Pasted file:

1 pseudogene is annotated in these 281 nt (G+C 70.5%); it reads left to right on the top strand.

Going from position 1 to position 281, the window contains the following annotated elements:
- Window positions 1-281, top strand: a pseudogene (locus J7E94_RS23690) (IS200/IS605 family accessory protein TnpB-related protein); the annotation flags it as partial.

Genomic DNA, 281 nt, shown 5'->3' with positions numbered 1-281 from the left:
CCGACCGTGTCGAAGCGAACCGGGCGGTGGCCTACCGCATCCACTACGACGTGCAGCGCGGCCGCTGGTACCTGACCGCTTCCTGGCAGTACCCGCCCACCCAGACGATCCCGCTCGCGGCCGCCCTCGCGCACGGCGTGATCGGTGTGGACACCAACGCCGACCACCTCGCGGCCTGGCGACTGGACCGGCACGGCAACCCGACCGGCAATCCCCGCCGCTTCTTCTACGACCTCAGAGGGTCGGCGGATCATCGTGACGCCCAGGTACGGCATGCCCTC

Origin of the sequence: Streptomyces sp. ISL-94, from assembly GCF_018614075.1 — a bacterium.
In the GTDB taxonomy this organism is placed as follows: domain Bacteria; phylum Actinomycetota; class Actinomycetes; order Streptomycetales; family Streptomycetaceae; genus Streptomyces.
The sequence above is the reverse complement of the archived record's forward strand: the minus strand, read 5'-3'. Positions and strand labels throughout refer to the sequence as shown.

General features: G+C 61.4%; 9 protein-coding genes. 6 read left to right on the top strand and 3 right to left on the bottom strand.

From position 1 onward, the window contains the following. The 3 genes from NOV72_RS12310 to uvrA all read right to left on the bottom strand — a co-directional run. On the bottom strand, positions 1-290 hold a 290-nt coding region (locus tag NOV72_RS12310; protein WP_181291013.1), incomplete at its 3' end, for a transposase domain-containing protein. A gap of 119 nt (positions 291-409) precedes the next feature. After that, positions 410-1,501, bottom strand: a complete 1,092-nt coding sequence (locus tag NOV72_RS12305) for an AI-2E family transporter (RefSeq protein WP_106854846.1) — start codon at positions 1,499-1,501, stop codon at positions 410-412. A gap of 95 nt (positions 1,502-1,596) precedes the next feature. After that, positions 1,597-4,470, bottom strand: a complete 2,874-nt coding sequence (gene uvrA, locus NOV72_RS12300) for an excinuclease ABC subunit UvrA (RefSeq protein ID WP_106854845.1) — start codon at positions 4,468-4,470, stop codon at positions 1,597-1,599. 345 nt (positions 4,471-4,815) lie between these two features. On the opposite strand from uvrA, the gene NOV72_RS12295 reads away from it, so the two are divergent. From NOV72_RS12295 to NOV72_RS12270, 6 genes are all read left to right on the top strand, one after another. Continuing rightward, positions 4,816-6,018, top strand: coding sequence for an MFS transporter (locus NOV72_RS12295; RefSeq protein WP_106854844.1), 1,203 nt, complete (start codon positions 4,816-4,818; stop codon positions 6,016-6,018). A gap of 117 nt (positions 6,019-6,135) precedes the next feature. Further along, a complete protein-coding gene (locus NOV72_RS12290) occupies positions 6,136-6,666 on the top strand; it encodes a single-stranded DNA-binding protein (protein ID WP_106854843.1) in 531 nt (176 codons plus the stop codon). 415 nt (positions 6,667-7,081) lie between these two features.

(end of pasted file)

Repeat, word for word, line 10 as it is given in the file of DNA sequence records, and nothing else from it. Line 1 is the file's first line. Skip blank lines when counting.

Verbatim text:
From position 1 onward, the window contains the following. The 3 genes from NOV72_RS12310 to uvrA all read right to left on the bottom strand — a co-directional run. On the bottom strand, positions 1-290 hold a 290-nt coding region (locus tag NOV72_RS12310; protein WP_181291013.1), incomplete at its 3' end, for a transposase domain-containing protein. A gap of 119 nt (positions 291-409) precedes the next feature. After that, positions 410-1,501, bottom strand: a complete 1,092-nt coding sequence (locus tag NOV72_RS12305) for an AI-2E family transporter (RefSeq protein WP_106854846.1) — start codon at positions 1,499-1,501, stop codon at positions 410-412. A gap of 95 nt (positions 1,502-1,596) precedes the next feature. After that, positions 1,597-4,470, bottom strand: a complete 2,874-nt coding sequence (gene uvrA, locus NOV72_RS12300) for an excinuclease ABC subunit UvrA (RefSeq protein ID WP_106854845.1) — start codon at positions 4,468-4,470, stop codon at positions 1,597-1,599. 345 nt (positions 4,471-4,815) lie between these two features. On the opposite strand from uvrA, the gene NOV72_RS12295 reads away from it, so the two are divergent. From NOV72_RS12295 to NOV72_RS12270, 6 genes are all read left to right on the top strand, one after another. Continuing rightward, positions 4,816-6,018, top strand: coding sequence for an MFS transporter (locus NOV72_RS12295; RefSeq protein WP_106854844.1), 1,203 nt, complete (start codon positions 4,816-4,818; stop codon positions 6,016-6,018). A gap of 117 nt (positions 6,019-6,135) precedes the next feature. Further along, a complete protein-coding gene (locus NOV72_RS12290) occupies positions 6,136-6,666 on the top strand; it encodes a single-stranded DNA-binding protein (protein ID WP_106854843.1) in 531 nt (176 codons plus the stop codon). 415 nt (positions 6,667-7,081) lie between these two features.